Jet lag has long been the bane of travellers. But what if your inflight meal could actually help you feel amazing when you get off a plane?
Later this month, it will launch its longest route – Perth to London. That’s a whopping 17 hours in the sky.
The airline certainly doesn’t want its passengers to get off that plane feeling like crap, so it’s had its thinking cap on to come up with a few solutions to the problems of staying healthy in the sky and avoiding jet lag.
The 787 Dreamliner aircraft that will operate the service has actually been designed with plastics in the airframe. That allows the cabin to stay pressurised at 1,828 metres – no matter how high the plane flies.
Jet lag symptoms kick in at 1,981 metres with most aircraft cabin’s pressurised at 2,438 metres. At this altitude, your heart and lungs have to work overtime to supply oxygen to your organs, resulting in fatigue and shortness of breath.
But Qantas isn’t stopping there. The airline has been working with the University of Sydney’s Charles Perkins Centre to help find a solution to the age-old issue of jet lag. Last week, the airline launched a new menu designed to increase hydration and help reduce jet lag.
The airline’s creative director of food, beverage and service Neil Perry said the new menus combined research from the Charles Perkins Centre with the inhouse experience of the Qantas and Rockpool teams. The aim was to create dishes that encourage sleep at optimal times during the flight.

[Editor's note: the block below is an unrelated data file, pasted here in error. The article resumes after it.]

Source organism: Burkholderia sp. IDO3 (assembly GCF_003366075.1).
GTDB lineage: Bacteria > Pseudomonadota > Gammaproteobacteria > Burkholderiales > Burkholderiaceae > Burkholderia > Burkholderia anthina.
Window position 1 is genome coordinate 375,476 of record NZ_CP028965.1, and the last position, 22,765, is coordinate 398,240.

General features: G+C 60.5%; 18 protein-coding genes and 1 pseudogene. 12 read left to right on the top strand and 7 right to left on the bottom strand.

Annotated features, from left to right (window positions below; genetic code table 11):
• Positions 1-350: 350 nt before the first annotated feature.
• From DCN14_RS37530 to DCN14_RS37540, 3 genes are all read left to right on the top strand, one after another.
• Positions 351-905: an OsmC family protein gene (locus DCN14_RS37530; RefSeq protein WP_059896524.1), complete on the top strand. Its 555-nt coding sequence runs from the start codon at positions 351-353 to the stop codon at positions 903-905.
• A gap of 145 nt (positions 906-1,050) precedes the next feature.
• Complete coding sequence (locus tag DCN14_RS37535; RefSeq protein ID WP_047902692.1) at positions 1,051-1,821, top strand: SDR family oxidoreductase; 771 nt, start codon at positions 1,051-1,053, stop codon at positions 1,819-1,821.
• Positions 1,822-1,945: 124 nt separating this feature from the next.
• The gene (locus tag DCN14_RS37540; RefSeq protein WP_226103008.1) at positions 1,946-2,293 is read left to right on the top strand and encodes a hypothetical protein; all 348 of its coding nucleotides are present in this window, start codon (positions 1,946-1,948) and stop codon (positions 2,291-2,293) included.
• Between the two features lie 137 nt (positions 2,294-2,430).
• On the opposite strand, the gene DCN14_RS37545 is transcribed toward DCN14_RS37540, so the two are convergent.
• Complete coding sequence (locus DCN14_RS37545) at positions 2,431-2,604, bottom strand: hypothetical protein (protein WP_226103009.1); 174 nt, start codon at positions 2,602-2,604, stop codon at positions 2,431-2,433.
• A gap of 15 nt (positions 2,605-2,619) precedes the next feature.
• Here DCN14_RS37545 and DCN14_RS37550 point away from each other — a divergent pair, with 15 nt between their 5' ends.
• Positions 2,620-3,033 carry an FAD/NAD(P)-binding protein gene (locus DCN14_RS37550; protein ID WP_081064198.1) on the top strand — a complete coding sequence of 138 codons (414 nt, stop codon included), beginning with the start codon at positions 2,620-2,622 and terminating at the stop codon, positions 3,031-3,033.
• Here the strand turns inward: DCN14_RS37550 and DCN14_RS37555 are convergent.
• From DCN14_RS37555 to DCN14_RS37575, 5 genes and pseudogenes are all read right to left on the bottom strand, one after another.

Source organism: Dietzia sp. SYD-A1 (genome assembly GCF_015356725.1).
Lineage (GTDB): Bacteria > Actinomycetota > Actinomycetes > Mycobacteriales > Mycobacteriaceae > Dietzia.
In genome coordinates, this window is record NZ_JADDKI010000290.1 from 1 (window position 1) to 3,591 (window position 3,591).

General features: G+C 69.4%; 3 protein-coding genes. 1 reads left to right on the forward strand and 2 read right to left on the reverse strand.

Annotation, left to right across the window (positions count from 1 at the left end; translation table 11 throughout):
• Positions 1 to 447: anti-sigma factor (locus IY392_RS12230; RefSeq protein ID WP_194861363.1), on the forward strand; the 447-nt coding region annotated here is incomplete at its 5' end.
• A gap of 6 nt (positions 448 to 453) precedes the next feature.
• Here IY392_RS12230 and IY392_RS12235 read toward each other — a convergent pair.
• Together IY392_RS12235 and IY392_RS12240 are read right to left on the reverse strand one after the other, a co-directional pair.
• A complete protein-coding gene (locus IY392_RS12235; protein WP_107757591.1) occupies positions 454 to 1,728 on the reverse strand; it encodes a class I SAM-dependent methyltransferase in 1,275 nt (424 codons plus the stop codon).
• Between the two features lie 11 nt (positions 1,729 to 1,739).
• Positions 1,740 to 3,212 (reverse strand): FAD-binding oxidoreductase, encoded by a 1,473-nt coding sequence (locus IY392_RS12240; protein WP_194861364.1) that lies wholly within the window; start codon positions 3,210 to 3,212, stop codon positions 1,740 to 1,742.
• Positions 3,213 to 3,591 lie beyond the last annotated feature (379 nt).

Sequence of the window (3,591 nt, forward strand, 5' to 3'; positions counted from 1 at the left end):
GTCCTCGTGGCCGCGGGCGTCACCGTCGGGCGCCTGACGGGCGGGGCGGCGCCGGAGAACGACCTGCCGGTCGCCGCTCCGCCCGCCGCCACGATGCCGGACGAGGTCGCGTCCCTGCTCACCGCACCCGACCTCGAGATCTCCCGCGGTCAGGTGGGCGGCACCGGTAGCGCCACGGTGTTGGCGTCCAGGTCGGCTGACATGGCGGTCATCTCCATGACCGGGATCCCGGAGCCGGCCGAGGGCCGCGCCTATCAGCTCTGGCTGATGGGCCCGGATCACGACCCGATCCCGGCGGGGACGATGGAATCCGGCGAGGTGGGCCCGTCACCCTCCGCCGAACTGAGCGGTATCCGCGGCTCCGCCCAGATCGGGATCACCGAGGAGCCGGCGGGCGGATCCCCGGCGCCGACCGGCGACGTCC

“Working with clinical sleep specialists, nutritionists and metabolic scientists, we’ve designed new menu options using delicious ingredients that have added benefits of hydration, aiding sleep and reducing jet lag,” Perry said.
“The menu we are trialling on the Perth to London route will continue to offer a selection of customer favourites but it has some special ingredient additions and exclusions.”
So what kind of food are we talking about? Lighter meals like healthy poke bowls and a specially designed relaxing herbal tea are among the new additions. As are probiotic juice shots and dishes featuring ingredients that promote hydration like green leafy veggies, cucumber, strawberries and celery. Travellers will also be given a bedtime drink to help ensure they get a decent spot of slumber.
The centre’s academic director Professor Stephen Simpson said the next step in the partnership would be to undertake research trials with a group of Frequent Flyers using wearable technology and apps to collect data. They’ll look at sleeping and activity patterns, mental state, eating patterns and hydration before, during and after their long-haul flight.
“Qantas’ new menu incorporates the latest scientific knowledge on nutrition and hydration and our scientists are excited by this opportunity to discover how the wide variety of influences work together during long haul flights,” Professor Simpson said.